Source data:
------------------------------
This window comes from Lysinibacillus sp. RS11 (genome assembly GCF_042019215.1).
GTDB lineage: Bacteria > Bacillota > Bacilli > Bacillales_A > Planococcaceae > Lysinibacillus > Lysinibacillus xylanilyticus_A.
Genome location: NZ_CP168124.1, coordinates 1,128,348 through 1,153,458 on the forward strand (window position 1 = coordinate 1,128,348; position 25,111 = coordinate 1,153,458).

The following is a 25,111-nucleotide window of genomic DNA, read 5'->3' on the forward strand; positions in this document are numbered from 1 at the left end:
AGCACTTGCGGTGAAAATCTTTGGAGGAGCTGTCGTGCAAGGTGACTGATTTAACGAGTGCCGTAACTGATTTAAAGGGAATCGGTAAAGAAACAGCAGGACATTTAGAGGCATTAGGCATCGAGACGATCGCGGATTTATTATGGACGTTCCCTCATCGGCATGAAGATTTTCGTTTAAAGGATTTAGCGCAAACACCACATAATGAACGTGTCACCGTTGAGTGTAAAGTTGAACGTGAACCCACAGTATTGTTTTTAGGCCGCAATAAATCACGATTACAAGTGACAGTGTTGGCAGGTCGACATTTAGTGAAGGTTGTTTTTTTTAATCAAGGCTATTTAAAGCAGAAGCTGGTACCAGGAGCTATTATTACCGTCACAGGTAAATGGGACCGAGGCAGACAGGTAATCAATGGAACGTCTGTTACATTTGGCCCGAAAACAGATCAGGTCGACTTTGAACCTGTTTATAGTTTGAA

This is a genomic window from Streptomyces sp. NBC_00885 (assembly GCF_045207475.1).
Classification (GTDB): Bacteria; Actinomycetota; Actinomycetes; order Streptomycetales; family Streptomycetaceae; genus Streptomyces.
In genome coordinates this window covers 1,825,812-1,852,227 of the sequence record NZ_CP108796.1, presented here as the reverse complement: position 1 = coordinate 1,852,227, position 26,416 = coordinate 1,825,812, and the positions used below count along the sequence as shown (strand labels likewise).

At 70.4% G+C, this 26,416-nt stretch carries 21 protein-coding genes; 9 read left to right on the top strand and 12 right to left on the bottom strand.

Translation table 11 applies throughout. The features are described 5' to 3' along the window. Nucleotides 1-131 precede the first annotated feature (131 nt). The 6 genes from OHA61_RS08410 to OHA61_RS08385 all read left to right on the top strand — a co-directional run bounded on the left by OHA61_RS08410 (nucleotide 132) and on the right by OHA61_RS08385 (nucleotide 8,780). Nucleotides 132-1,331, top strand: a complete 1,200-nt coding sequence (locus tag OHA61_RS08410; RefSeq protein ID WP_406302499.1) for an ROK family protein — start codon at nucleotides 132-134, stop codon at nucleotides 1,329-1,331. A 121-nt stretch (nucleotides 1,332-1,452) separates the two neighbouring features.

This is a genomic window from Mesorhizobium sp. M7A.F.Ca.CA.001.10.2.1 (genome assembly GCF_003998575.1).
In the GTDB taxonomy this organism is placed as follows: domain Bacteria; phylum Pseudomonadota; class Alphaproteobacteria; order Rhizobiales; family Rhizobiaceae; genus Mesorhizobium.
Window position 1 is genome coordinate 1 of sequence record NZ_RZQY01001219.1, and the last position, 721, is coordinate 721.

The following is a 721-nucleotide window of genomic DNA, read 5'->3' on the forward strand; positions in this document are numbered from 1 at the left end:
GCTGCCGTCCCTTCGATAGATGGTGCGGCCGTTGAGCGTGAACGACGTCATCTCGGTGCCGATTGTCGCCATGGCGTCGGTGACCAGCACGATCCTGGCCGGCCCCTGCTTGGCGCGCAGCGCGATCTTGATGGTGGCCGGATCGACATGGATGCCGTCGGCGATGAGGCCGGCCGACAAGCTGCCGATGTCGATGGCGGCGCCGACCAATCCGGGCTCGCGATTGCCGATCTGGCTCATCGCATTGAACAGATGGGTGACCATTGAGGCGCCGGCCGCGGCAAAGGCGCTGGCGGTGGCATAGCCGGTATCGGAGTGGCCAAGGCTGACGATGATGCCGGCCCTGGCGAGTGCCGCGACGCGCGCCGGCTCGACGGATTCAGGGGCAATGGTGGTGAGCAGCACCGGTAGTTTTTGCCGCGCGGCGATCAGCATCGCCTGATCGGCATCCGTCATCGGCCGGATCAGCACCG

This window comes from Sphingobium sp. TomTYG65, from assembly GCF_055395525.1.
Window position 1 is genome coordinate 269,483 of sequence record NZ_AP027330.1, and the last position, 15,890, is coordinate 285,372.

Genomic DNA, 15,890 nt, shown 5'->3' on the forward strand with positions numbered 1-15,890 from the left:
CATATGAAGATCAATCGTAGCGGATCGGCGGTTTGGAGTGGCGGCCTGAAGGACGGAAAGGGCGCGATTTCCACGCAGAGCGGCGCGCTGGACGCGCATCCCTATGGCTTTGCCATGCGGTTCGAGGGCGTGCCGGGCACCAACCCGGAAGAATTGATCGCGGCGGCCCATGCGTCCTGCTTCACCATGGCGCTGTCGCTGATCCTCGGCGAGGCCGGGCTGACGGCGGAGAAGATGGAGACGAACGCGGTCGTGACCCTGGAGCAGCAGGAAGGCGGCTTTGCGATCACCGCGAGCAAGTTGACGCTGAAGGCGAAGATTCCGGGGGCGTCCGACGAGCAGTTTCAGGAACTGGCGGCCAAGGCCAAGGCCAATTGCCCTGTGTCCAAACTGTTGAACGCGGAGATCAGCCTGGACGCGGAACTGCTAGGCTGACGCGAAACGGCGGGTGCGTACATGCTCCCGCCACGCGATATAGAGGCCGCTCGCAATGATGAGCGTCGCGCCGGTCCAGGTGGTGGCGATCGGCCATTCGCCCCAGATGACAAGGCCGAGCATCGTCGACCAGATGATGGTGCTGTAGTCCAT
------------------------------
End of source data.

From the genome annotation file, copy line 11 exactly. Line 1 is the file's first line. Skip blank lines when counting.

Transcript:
This is a genomic window from Mesorhizobium sp. M7A.F.Ca.CA.001.10.2.1 (genome assembly GCF_003998575.1).